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Regularities of the formation and features of the influence of a fine structure on the properties of a new-generation magnesium alloy

https://doi.org/10.38013/2542-0542-2020-1-55-63

Abstract

An approach to creating high-strength deformable magnesium alloys for developing a fine-grained structure and a favourable phase composition is considered. The possibility of a noticeable improvement in the characteristics of magnesium alloys by introducing REEs in certain ratios for the formation of long-period phases (LPSO phases) is considered. The regularities of formation and features of the influence of a fine structure on the properties of a new-generation magnesium alloy of the VMD16 brand are studied.

For citation:


Volkova E.F., Duyunova V.A., Mostyaev I.V., Akinina M.V. Regularities of the formation and features of the influence of a fine structure on the properties of a new-generation magnesium alloy. Journal of «Almaz – Antey» Air and Space Defence Corporation. 2020;(1):55-63. https://doi.org/10.38013/2542-0542-2020-1-55-63

The main advantage of magnesium alloys is their low specific weight. On average, the density of commercial magnesium alloys amounts to as little as 65–70 % of that of industrial aluminium alloys. Besides, magnesium alloys have other advantages, such as high specific stiffness, good damping properties and fatigue behaviour, and in some cases – producibility. The advantage of weight also remains for magnesium-based alloys, being the most lightweight structural materials.

The disadvantages that constrain the opportunities of wider application of magnesium alloys as structural materials include the following:

  • low level of strength properties at room and increased (up to 200–300 ºC) temperatures;
  • insufficient corrosion resistance;
  • mechanical anisotropy in deformed semi-finished products (for the majority of highstrength deformable alloys).

It is known that from the point of view of metallurgical science, the structure and phase composition of an alloy are the prime consideration, which mechanical, technical, corrosion properties, and weldability of a metallic material directly depend on, along with some physical characteristics. Development of a fine-grained structure and effective phase composition is the most essential condition providing the opportunities for achieving high performance characteristics of structural materials. In their turn, phase composition and structure of an alloy are formed depending on chemical composition and processing factors of alloy production. In recent years, an opportunity to significantly improve the characteristics of magnesium alloys and substantially overcome their disadvantages through introducing certain proportions of some REE (rare-earth elements) together with known alloy components has become a matter of increasing interest [1–7]. Subject to meeting the required conditions, so called long period stacking ordered phases (LPSO phases) are formed inside magnesium alloy structure [8–11].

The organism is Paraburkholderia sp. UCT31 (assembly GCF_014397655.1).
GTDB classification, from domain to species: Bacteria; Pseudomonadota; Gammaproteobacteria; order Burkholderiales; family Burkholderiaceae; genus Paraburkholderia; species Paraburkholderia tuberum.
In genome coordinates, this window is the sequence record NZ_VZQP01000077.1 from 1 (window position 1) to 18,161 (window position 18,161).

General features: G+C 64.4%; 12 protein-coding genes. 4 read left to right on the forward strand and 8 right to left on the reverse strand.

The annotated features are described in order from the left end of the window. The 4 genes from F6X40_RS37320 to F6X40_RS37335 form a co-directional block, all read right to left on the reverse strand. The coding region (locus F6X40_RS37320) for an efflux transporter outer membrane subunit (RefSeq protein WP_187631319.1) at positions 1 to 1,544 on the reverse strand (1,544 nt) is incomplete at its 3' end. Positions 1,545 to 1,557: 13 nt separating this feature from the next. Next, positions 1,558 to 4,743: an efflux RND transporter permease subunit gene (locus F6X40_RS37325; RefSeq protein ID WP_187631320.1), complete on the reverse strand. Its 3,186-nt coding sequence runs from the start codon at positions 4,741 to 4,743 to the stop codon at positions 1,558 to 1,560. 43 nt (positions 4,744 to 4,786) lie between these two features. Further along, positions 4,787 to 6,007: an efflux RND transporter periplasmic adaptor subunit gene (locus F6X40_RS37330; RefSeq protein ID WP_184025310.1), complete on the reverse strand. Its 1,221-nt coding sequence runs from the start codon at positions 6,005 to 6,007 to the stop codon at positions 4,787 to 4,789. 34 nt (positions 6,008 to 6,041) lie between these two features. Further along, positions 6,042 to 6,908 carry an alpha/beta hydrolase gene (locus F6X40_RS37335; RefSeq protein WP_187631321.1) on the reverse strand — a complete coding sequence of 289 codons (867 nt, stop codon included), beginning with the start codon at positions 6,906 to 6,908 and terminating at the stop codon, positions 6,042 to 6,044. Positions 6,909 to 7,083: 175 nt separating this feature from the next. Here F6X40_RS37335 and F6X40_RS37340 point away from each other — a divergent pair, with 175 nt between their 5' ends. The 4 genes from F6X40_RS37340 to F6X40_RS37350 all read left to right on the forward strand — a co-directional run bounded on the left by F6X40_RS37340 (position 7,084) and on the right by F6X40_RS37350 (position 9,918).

Magnesium alloys containing REE have been developed in our Institute and have found their industrial application. Of these, the most prospective is a new alloy of the VMD16 brand of the Mg–Zn–Zr–(REE) system, patented in the Russian Federation.

The work was completed within the framework of implementation of a complex scientific discipline 8.4: High-strength corrosion-resistant welded magnesium and cast aluminium alloys for new-generation aerospace equipment (“Strategic directions of the development of materials and technologies of their processing for the period until 2030”) [1].

The present piece of work was aimed at studying the regularities of formation and features of the infl uence of a fine structure (in particular, LPSO-phases) on the properties of a new-generation magnesium alloy of the VMD16 brand.

Ingots weighting up to 150 kg, Ø 350 mm, were manufactured under experimental-industrial conditions. After homogenizing, the ingots were pressed into a Ø 160 mm bar; cut-to-length sections were made of the bar. The sections were forged on a hydraulic press; thus, forgings having dimensions of 40×190×310 mm and weight of ~9 kg were obtained. Mechanical properties were defined as per GOST 1497 using Instron device; corrosion characteristics were obtained in accordance with GOST 9.913-90. The structure and phase composition were studied on the samples1 cut out of the alloy in the cast, homogenized, deformed and heat-treated states. The studies were carried out with the use of Leica DM IRM optical inverted microscope and JSM6490-LV scanning electron microscope with INCA450 attachment for microscopic X-ray spectrum analysis (MXRSA). When studying the samples on the scanning microscope, the photos were obtained using СОМРО mode ensuring image generation by back-scattered electrons. Besides, FEI Tecnai G2 F20 S-TWIN TMP transmission electron microscope was used. For local chemical analysis of structural components, Oxford X-max 80T EDS detector was used.

Based on the optical microscope study, there are no evident differences between the microstructure of REE alloys and that of alloys containing no REE (Fig. 1).

Fig. 1. Distinctive microstructure of magnesium alloys Mg–Zn–Zr–(REE): a, c, e – cast state, b, d, f – deformedsemi-finished products